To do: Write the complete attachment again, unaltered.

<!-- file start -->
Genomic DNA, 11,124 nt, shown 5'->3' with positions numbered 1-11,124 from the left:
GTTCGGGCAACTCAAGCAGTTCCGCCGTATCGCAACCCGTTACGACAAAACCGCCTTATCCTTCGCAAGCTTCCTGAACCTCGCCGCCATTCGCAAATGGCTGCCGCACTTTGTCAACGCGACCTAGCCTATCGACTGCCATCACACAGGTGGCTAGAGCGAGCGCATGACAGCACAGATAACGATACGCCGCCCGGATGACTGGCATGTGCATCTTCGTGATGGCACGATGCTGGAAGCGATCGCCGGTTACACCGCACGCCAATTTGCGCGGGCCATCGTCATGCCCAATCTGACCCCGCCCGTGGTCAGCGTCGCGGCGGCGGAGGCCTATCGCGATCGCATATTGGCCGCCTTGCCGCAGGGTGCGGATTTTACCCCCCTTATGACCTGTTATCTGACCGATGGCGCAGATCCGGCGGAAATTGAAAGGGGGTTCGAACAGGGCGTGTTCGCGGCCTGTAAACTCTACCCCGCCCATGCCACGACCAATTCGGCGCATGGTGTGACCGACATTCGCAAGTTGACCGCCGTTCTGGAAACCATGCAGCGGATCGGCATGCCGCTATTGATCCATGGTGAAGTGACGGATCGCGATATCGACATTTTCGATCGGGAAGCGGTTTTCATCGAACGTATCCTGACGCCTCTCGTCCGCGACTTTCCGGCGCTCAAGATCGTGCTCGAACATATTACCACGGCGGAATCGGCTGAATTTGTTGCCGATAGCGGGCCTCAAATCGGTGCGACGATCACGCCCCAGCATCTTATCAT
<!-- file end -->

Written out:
Genomic DNA, 11,124 nt, shown 5'->3' with positions numbered 1-11,124 from the left:
GTTCGGGCAACTCAAGCAGTTCCGCCGTATCGCAACCCGTTACGACAAAACCGCCTTATCCTTCGCAAGCTTCCTGAACCTCGCCGCCATTCGCAAATGGCTGCCGCACTTTGTCAACGCGACCTAGCCTATCGACTGCCATCACACAGGTGGCTAGAGCGAGCGCATGACAGCACAGATAACGATACGCCGCCCGGATGACTGGCATGTGCATCTTCGTGATGGCACGATGCTGGAAGCGATCGCCGGTTACACCGCACGCCAATTTGCGCGGGCCATCGTCATGCCCAATCTGACCCCGCCCGTGGTCAGCGTCGCGGCGGCGGAGGCCTATCGCGATCGCATATTGGCCGCCTTGCCGCAGGGTGCGGATTTTACCCCCCTTATGACCTGTTATCTGACCGATGGCGCAGATCCGGCGGAAATTGAAAGGGGGTTCGAACAGGGCGTGTTCGCGGCCTGTAAACTCTACCCCGCCCATGCCACGACCAATTCGGCGCATGGTGTGACCGACATTCGCAAGTTGACCGCCGTTCTGGAAACCATGCAGCGGATCGGCATGCCGCTATTGATCCATGGTGAAGTGACGGATCGCGATATCGACATTTTCGATCGGGAAGCGGTTTTCATCGAACGTATCCTGACGCCTCTCGTCCGCGACTTTCCGGCGCTCAAGATCGTGCTCGAACATATTACCACGGCGGAATCGGCTGAATTTGTTGCCGATAGCGGGCCTCAAATCGGTGCGACGATCACGCCCCAGCATCTTATCAT